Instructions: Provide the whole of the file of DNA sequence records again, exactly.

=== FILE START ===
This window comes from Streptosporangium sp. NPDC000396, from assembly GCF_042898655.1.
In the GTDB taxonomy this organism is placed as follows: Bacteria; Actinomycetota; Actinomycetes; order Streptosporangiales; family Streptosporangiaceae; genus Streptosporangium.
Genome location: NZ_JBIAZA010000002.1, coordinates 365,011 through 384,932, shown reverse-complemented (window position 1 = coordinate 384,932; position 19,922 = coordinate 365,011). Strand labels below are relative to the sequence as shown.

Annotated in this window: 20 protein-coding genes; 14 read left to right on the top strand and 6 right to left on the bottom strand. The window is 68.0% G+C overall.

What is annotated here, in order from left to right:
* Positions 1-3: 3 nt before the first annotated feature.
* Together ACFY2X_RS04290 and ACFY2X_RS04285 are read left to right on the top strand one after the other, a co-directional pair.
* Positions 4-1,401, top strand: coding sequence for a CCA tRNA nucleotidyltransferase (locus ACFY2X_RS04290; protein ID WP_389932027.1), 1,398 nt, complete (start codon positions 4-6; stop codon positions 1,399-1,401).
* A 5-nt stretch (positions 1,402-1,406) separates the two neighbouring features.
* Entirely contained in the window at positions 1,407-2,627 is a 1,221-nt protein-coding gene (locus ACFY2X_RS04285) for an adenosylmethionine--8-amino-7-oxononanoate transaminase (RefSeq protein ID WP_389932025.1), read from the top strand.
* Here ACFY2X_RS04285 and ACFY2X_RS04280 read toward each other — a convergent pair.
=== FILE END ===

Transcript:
This window comes from Streptosporangium sp. NPDC000396, from assembly GCF_042898655.1.
In the GTDB taxonomy this organism is placed as follows: Bacteria; Actinomycetota; Actinomycetes; order Streptosporangiales; family Streptosporangiaceae; genus Streptosporangium.
Genome location: NZ_JBIAZA010000002.1, coordinates 365,011 through 384,932, shown reverse-complemented (window position 1 = coordinate 384,932; position 19,922 = coordinate 365,011). Strand labels below are relative to the sequence as shown.

Annotated in this window: 20 protein-coding genes; 14 read left to right on the top strand and 6 right to left on the bottom strand. The window is 68.0% G+C overall.

What is annotated here, in order from left to right:
* Positions 1-3: 3 nt before the first annotated feature.
* Together ACFY2X_RS04290 and ACFY2X_RS04285 are read left to right on the top strand one after the other, a co-directional pair.
* Positions 4-1,401, top strand: coding sequence for a CCA tRNA nucleotidyltransferase (locus ACFY2X_RS04290; protein ID WP_389932027.1), 1,398 nt, complete (start codon positions 4-6; stop codon positions 1,399-1,401).
* A 5-nt stretch (positions 1,402-1,406) separates the two neighbouring features.
* Entirely contained in the window at positions 1,407-2,627 is a 1,221-nt protein-coding gene (locus ACFY2X_RS04285) for an adenosylmethionine--8-amino-7-oxononanoate transaminase (RefSeq protein ID WP_389932025.1), read from the top strand.
* Here ACFY2X_RS04285 and ACFY2X_RS04280 read toward each other — a convergent pair.